An Icy Grasmere Morning

A cold and frosty morning in Grasmere after a mild, grey, wet, winter.

Frozen Grasmere Lake

The lake had started to freeze over for the first time his year.

Weir at Grasmere Lake

The end of the lake where the weir is, is always the last to get the sun in the morning, but even there I managed to find a little patch of colour.

Frozen Lichen

Because the lake wasn’t totally frozen, the reflections were unusual.

Towards Silver Howe Grasmere

Looking down the lake it was interesting to see how the work on The Prince of Wales Hotel or Waterside Hotel as it is now known, was coming on. It should be opening this year which will be a relief as it has been a bit of an eyesore at the entrance to the village for a few years.

Waterside Hotel Grasmere

It couldn’t have a more idyllic setting and should hopefully be a credit to Grasmere when finished.

Grasmere Lake

Another interesting thing which will be opening in Grasmere this year can be seen to the left of this photograph.

Towards Helm Crag

Allan Bank, a property owned by National Trust will be opening to the public for the first time at the end of March. Former home of William Wordsworth and Canon Hardwicke Rawnsley one of the founders of National Trust. Wordsworth protested loudly when it was built he said “Woe to poor Grasmere for ever and ever! …. when you next enter the sweet paradise of Grasmere you will see staring you in the face ….. a temple of abomination”. At that time he was living in Dove Cottage. Lake Terrace was built in front of the cottage at a later date, so Allan Bank was built slap bang in the middle of his undisturbed view of the Easdale Valley. Unfortunately for Wordsworth he had to eat his words as when Dove Cottage grew too small for his family, they moved into Allan Bank a few years later.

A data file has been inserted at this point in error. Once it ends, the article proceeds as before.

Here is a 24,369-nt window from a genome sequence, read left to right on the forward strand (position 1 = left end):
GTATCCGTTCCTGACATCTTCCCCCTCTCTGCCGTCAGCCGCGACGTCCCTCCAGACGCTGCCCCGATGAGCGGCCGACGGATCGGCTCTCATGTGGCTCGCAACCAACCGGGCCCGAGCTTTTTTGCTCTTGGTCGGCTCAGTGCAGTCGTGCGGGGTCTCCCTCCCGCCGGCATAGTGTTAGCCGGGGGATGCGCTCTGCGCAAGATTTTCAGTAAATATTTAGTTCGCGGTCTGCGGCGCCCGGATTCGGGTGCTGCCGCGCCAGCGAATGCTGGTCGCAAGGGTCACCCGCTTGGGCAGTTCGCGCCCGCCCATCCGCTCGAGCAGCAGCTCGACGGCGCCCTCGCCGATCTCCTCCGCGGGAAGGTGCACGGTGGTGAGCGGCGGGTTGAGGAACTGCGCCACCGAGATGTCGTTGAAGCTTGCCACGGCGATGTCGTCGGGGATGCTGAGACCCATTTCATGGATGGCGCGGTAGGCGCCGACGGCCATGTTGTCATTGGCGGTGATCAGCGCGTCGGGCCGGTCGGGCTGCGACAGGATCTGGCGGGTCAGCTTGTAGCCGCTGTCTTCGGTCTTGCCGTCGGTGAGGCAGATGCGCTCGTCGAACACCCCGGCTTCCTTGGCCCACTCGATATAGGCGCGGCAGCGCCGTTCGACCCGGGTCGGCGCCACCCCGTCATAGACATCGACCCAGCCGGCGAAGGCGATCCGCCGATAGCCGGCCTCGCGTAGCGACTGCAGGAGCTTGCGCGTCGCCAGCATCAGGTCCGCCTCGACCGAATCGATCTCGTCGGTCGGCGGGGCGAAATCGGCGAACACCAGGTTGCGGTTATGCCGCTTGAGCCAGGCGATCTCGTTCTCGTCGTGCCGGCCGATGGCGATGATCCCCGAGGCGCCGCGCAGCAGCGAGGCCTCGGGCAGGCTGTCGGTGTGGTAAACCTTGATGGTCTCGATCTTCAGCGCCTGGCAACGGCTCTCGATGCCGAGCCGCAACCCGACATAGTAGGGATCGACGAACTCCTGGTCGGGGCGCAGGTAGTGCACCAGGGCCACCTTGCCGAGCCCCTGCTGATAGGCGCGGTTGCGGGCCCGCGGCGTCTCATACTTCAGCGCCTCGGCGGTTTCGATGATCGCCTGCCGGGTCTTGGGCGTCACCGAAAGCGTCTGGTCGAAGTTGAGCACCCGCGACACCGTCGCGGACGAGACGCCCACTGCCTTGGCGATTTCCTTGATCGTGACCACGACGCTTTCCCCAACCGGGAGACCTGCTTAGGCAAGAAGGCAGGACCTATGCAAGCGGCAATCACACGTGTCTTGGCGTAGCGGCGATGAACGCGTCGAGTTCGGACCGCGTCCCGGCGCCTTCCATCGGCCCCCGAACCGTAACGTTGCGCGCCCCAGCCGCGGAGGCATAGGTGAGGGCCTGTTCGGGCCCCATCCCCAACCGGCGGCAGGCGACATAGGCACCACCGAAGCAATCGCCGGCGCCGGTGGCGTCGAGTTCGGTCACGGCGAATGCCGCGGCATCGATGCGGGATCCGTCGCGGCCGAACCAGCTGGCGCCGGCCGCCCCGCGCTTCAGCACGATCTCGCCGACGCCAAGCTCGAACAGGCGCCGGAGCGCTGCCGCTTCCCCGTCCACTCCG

Frozen Grasmere Lake

Allan Bank is an easy stroll from the village, so will be a great addition to visitors enjoyment of the village.

Snowdrops at Wordsworth's Grave

I walked past Wordsworth’s Grave later on and was pleased to see signs of Spring. A few snowdrops pushing through the icy ground. Just out of interest I had a look to see what Dorothy Wordsworth had written in her Grasmere Journal on this day February 10th in 1802. She wrote “A very snowy morning – it cleared up a little however for a while but we did not walk”.

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2 responses to “An Icy Grasmere Morning”

  1. Ted Hillman. says :

    I have thoroughly enjoyed your site – thank you.

    The photographs are beautiful.

    We used to spend a lot of time in and around Grasmere and your site and photographs bring back many happy memories.

    Kind Regards,

    Ted Hillman.

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